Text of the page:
What Different Types of Bankruptcy Should I Consider? ​

There are two basic types of bankruptcy cases provided under the law:

Chapter 7 is known as “straight” bankruptcy. It requires a debtor to give up property which exceeds certain limits called “exemptions,” so the property can be sold to pay creditors. Usually, all property is exempt and you won’t lose anything.

Chapter 13 is called “debt adjustment.” It requires a debtor to file a plan to pay debts (or parts of debts) from current income.

Either type of case may be filed individually or by a married couple filing jointly.

If your income is above the median income for a family the size of your household in your state, you may have to file a chapter 13 case. If the consumer is found to have a certain amount left over that could be paid to unsecured creditors, the bankruptcy court may decide that the consumer can not file a chapter 7 case, unless there are special extenuating circumstances.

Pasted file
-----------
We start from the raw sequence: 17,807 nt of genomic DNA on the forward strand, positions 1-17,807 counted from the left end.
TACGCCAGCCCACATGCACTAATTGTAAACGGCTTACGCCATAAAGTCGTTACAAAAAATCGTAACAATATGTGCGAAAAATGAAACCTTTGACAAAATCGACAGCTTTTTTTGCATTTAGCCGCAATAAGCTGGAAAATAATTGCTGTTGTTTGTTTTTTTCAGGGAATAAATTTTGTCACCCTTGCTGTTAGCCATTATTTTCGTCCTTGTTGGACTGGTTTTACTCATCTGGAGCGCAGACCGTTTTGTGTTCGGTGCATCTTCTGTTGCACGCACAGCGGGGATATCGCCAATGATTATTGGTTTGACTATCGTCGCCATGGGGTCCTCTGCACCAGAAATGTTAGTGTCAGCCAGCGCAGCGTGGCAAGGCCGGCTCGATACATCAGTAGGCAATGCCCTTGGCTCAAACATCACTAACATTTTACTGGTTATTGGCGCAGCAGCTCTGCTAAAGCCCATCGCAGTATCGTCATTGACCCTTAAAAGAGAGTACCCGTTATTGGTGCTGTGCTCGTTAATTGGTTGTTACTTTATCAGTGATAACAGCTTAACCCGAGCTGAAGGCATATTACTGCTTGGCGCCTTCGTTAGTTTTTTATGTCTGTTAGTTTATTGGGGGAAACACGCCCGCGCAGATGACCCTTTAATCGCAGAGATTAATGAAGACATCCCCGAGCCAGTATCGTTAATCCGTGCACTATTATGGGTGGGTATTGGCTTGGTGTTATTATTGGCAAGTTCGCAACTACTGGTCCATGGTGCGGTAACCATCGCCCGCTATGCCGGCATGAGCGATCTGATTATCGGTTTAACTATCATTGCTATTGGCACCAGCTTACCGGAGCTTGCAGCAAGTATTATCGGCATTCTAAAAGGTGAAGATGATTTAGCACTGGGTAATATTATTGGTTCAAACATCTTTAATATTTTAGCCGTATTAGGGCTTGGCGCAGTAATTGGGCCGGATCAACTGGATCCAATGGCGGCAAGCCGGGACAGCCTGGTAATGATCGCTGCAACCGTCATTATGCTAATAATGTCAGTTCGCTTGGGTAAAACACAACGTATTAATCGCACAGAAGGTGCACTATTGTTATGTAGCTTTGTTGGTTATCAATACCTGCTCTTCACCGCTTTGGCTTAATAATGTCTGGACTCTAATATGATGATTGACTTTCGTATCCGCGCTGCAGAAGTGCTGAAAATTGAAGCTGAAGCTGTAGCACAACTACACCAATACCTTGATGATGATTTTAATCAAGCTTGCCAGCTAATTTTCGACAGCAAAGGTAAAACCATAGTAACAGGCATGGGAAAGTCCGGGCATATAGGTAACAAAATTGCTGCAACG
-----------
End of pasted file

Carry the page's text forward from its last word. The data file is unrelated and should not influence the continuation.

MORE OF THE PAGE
Chapter 7 (Straight Bankruptcy)

In a straight bankruptcy case, you file a petition asking the court to discharge your debts. The basic idea in straight bankruptcy is to wipe out (discharge) your debts in exchange for your giving up property, except for “exempt” property which the law allows you to keep. In most cases, all of your property will be exempt. But property which is not exempt is sold, with the money distributed to creditors. Straight bankruptcy does not require you to pay any of your wages to the Trustee nor to any creditors.

If you want to keep property like a home or a car and are behind on the payments on a mortgage or car loan (secured creditors), a chapter 7 case may not be the right choice for you. That is because chapter 7 bankruptcy does not eliminate the right of mortgage holders or car loan creditors to take your property to cover your debt. But, if you are current on your secured debts, then you will be able to continue paying your secured creditor during and after the bankruptcy in order to keep the collateral.